Easing your Neck Pain

Easing your Neck Pain

Our necks are the most fragile part of the body. This is the area that is undergoing the most stress daily, when we crane downwards to look at our smart devices or sit with the wrong posture at our desks for a whole day. For most, it is unconscious and has already developed into a bad habit. So how can this be corrected?

For shoulder or neck pain relief, there are pain relief products that are available on the market. One such product is PIP’s health magnet series, such as the PIP Elekiban and PIP Magneloop. It’s the No. 1 in Magneto-Therapy in Japan and now they are on our Singapore shores at most healthcare retailers. Visit their site here today!

Below, Stephanie Burke from Spine Health shares a way to get us to adjust for our bad habits.

Maintaining good posture is a good way to keep neck pain under control. A headrest can help to keep your cervical spine in a neutral position, so consider getting an office chair with one…and using it. Also make it a point to use the headrest on your recliner and in your car, when you can.” Read more here!

If we are unable to adjust our bad habits, having an external factor to help us adjust would be good. On the market now there are many custom fitting chairs that can help us to sit upright in a beneficial posture and reduce strain on our back. If a custom chair is too expensive, there are always separate posture correctors that are available can be purchased affordably. Surely one can purchase one of these if he or she cannot consciously correct his own posture.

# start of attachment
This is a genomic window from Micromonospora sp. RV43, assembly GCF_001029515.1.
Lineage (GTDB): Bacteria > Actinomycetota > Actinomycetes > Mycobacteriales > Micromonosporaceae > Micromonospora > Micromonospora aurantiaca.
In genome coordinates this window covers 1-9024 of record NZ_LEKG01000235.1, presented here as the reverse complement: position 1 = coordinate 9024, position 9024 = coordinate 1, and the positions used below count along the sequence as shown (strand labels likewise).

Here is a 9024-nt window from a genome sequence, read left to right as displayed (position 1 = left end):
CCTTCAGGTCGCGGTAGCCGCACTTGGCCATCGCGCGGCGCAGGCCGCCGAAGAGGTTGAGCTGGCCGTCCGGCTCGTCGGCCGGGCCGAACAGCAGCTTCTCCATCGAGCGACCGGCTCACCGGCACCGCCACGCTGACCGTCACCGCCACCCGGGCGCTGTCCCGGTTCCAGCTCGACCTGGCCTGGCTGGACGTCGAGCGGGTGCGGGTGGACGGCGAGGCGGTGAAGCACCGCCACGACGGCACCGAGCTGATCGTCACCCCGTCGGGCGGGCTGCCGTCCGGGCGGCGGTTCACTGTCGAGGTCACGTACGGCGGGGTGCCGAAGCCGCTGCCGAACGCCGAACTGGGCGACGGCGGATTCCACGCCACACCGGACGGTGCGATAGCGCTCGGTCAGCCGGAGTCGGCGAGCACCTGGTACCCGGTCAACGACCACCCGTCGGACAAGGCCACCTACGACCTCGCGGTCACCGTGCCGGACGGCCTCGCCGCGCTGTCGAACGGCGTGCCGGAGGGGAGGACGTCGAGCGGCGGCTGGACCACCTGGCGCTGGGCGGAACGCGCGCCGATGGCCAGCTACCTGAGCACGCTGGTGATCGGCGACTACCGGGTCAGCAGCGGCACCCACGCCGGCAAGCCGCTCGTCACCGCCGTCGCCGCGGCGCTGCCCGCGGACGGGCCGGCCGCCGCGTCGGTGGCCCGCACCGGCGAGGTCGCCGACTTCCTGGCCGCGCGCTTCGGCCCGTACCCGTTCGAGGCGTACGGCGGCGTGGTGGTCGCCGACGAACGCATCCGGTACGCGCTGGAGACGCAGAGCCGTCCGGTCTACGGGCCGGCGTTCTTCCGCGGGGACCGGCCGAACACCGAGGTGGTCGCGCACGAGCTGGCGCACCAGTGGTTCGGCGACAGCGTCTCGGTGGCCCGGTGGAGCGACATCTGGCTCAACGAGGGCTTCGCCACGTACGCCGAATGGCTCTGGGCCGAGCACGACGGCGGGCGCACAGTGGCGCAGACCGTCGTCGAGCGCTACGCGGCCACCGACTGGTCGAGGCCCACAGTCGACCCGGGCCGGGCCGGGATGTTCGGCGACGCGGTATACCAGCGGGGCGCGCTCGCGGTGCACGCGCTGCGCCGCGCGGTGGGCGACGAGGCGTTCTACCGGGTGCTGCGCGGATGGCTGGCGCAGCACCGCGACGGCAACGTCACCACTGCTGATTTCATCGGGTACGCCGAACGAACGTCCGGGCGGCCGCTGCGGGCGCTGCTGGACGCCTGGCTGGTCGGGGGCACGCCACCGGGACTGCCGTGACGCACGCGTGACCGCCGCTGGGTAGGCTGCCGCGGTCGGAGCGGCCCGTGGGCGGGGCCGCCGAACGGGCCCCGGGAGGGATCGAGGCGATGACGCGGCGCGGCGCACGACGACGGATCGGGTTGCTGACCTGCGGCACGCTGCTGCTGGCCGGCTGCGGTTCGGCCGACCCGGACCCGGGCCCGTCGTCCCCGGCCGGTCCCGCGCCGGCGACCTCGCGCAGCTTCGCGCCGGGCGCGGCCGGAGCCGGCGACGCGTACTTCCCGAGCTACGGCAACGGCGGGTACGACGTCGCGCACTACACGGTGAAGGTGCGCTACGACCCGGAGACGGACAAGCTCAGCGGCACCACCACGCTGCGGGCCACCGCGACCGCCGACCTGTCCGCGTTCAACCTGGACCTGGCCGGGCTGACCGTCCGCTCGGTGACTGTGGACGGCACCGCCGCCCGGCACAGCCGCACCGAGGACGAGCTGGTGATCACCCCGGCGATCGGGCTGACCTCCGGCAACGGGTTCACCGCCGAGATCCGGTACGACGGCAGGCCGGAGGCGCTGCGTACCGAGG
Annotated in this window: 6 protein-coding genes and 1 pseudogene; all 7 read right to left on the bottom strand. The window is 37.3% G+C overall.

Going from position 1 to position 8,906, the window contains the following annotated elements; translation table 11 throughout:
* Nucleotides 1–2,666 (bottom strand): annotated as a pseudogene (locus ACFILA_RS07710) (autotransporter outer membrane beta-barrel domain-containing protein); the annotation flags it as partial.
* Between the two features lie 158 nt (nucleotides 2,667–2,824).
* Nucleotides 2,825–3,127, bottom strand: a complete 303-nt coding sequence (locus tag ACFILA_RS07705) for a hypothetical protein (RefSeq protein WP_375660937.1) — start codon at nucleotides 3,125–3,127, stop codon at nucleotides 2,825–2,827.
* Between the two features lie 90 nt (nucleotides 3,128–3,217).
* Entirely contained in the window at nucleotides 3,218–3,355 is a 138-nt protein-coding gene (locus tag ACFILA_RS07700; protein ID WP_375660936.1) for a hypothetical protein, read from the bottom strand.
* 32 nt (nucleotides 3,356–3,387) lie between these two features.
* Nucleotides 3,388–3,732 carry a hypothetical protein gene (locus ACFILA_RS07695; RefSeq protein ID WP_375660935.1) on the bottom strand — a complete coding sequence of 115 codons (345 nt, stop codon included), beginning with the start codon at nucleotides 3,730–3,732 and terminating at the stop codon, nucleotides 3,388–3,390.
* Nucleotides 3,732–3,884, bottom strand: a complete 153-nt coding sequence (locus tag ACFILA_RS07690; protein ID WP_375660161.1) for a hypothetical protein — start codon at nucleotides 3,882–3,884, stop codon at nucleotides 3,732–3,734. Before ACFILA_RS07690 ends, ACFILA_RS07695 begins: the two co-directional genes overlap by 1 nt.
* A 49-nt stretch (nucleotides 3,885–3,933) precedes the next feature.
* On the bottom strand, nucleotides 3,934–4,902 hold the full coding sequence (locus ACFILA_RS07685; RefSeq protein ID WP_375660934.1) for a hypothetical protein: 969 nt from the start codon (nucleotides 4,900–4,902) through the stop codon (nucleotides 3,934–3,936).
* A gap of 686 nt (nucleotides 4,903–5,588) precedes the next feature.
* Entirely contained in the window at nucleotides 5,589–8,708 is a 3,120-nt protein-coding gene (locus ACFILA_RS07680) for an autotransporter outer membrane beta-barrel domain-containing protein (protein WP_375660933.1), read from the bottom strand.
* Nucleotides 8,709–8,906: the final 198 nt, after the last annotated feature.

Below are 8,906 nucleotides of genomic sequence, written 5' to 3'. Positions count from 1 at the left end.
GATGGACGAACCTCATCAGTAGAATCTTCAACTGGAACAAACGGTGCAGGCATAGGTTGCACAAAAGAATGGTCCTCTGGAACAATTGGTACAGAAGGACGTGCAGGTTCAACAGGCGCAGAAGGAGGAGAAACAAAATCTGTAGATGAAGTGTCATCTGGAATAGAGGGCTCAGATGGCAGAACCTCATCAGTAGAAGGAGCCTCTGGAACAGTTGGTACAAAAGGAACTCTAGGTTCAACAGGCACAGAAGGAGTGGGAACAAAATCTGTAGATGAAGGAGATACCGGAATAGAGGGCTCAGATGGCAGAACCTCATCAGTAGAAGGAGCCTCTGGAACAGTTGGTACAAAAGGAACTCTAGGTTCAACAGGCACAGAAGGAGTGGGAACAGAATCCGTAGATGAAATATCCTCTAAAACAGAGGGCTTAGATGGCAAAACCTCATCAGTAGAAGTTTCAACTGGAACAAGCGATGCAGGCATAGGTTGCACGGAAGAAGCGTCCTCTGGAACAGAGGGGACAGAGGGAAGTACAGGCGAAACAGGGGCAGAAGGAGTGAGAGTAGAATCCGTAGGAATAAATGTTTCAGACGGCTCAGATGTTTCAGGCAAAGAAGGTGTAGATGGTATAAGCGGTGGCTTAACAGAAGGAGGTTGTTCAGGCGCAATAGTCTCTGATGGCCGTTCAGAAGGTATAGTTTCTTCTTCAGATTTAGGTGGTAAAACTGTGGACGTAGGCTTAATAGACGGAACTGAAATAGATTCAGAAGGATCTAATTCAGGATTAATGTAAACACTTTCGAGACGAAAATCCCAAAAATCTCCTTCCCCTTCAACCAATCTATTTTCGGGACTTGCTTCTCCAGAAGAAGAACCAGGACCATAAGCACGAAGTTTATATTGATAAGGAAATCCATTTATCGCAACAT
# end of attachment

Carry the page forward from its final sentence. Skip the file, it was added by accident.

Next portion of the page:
One might be wondering next what are possible alternatives or complements to purchasing such devices to correct our posture and reduce neck pain. Here, Healthbeat shares on some tips to alleviate neck pain.

Make some ergonomic adjustments. Position your computer monitor at eye level so you can see it easily. Use the hands-free function on your phone or wear a headset. Prop your tablet on a pillow so that it sits at a 45° angle, instead of lying flat on your lap.” Read more here!

Many people who are short-sighted have at some point in their early life had some bad reading habits that led them to be short-sighted. Bad reading habits come hand in hand with bad neck posture, and if we take care of one, the other will also be reduced. While some of us already have bad eyesight, implementing these habits for young children can prevent them from being myopic when they grow up. Having good reading habits also goes a long way in prevent one’s short sightedness from becoming worse and worse. Would you want to become clinically blind as a result of bad reading habits over a decade?

Lastly, the Brain and Spine team from Cleveland Clinic share one important aspect of our daily lives we are doing that affects the neck – sleeping posture.

Sleep only on your side or on your back – never on your stomach. When you sleep on your stomach, often you will end up twisting your head one way or the other for hours at a time. Sleeping on your stomach also can affect your low back because your belly sinks in to the bed if you don’t have enough support.” Read more here!

Hence, sleeping posture is not something we should take likely. What feels comfortable may in fact be deadly for your neck and shoulder area. Certainly, you would not want to end up in a neck brace just because you decided to sleep on your stomach. As we age, we become more prone to injuries and it would be good to not always take the comfortable option but listen to what the experts advise us.

Neck injuries or aches are an occurrence that we can avoid in our lives if we pay attention to our bodies. Instead of taking the easy way out, we should be disciplined to follow what is good and difficult but will help us in the long run.

 

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